The town now has 60 new companies, 1,500 new jobs, and annual revenues of $17 million due to energy sales, all resulting from the growth of the renewable energy sector. The downtown has been rebuilt and young people picture themselves staying there in the future. And other areas are following Gussing’s lead. More than 15 regions in Austria are now energy independent with regard to electricity, heating, and/or transportation. The town of Güssing has shown that not only is a high-renewables future possible, but also economically advantageous. Schwarzenegger must agree, because when he left he said, “I’ll be back.”

Source: Rocky Mountain Institute. Reproduced with permission

 

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5 Comments
  1. Coaltopia 6 years ago

    Am I the only one that’s dubious about wood-fired power?

    • Sean 6 years ago

      what’s to be dubious about?
      obviously the scale is limited, but trees are really cheap solar collectors.
      if you are the average Australian your only experience is probably crappy slow combustion or open fireplaces.

      In places it is actually cold, they don’t care about seeing pretty flames and have woodfired furnaces, you would be quite surprised at the heat output.

      wood pellets contain about 18.7MJ/KG which is a bit less than black coal (24MJ/KG) and can be fed through mechanised feeders.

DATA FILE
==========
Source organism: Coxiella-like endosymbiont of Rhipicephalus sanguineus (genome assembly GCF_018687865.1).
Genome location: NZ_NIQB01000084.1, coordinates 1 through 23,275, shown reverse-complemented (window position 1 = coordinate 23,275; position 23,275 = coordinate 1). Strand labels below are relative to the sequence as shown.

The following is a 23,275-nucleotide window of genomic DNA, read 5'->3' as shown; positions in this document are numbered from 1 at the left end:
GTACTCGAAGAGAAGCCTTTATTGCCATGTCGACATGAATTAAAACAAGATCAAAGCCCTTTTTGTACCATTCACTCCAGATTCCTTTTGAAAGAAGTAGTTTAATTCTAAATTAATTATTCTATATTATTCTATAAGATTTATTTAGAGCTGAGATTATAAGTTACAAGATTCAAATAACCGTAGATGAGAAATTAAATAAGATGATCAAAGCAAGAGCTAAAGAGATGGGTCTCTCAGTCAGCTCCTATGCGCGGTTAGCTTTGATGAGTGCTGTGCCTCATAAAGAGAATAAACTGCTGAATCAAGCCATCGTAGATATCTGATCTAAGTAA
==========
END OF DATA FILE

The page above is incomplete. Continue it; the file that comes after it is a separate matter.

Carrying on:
2. Gary Caganoff 6 years ago

    Energy generated from thinning the forest is dubious because forests need the biomass left on the floor to keep the biodiversity levels high. Take away the dead wood and you get less animal, insect and plant life and nothing to feed the already poor (Australian) soils that holds that life. European forests have been harvested since time immemorial. There is no biodiversity left. They don’t think about it. In Australia we have high biodiversity and are slightly more aware.

    • Calamity_Jean 5 years ago

      The article said that they only consumed one third of the biomass that grew each year, so there would seem to be a considerable amount of dead wood left. Of course, that much wood biomass would be inappropriate for Australia, but parts of Australia have loads of wind power that the Gussing area lacks. Different regions have different resources and must inevitably and appropriately use different mixes of renewables. Renewable energy is the exact opposite of “one size fits all”.